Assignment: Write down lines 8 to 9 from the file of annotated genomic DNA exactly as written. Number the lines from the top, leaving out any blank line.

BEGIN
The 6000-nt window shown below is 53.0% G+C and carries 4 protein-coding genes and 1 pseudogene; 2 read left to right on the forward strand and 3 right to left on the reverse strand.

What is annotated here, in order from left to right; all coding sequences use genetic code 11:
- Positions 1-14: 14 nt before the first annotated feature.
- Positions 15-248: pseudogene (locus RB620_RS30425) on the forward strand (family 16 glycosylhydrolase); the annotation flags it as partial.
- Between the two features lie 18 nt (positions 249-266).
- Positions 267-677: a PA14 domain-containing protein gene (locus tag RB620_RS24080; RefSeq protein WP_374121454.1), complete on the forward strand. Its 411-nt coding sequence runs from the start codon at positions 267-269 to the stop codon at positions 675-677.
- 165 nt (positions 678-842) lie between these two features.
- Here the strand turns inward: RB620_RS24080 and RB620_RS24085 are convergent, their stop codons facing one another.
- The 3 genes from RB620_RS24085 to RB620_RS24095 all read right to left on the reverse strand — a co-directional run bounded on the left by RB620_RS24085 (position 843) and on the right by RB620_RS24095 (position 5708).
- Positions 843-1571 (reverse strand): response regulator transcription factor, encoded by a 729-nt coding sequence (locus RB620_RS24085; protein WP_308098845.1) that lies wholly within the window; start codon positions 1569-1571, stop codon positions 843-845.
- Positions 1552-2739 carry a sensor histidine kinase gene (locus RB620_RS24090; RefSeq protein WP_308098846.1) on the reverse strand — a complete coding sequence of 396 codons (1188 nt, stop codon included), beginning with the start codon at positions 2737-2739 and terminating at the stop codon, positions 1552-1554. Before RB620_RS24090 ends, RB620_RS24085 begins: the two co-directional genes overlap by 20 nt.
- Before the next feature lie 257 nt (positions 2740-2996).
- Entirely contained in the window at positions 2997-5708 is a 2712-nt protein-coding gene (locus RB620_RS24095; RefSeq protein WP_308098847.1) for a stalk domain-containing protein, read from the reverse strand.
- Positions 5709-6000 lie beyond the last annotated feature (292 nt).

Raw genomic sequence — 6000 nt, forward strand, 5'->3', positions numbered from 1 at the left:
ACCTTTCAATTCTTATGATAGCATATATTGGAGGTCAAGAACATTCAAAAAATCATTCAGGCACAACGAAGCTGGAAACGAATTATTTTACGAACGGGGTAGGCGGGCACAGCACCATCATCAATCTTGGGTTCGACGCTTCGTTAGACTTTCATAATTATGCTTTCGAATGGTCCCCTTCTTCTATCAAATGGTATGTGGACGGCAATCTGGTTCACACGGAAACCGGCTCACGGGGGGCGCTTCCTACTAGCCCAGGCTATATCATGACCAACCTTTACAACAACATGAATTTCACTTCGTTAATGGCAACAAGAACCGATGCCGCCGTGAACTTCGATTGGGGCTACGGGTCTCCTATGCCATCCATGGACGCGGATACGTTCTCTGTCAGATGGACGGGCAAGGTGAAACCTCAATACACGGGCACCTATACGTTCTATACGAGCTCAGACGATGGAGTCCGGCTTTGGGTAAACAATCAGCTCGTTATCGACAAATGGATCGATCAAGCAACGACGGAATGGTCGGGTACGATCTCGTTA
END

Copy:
- Here the strand turns inward: RB620_RS24080 and RB620_RS24085 are convergent, their stop codons facing one another.
- The 3 genes from RB620_RS24085 to RB620_RS24095 all read right to left on the reverse strand — a co-directional run bounded on the left by RB620_RS24085 (position 843) and on the right by RB620_RS24095 (position 5708).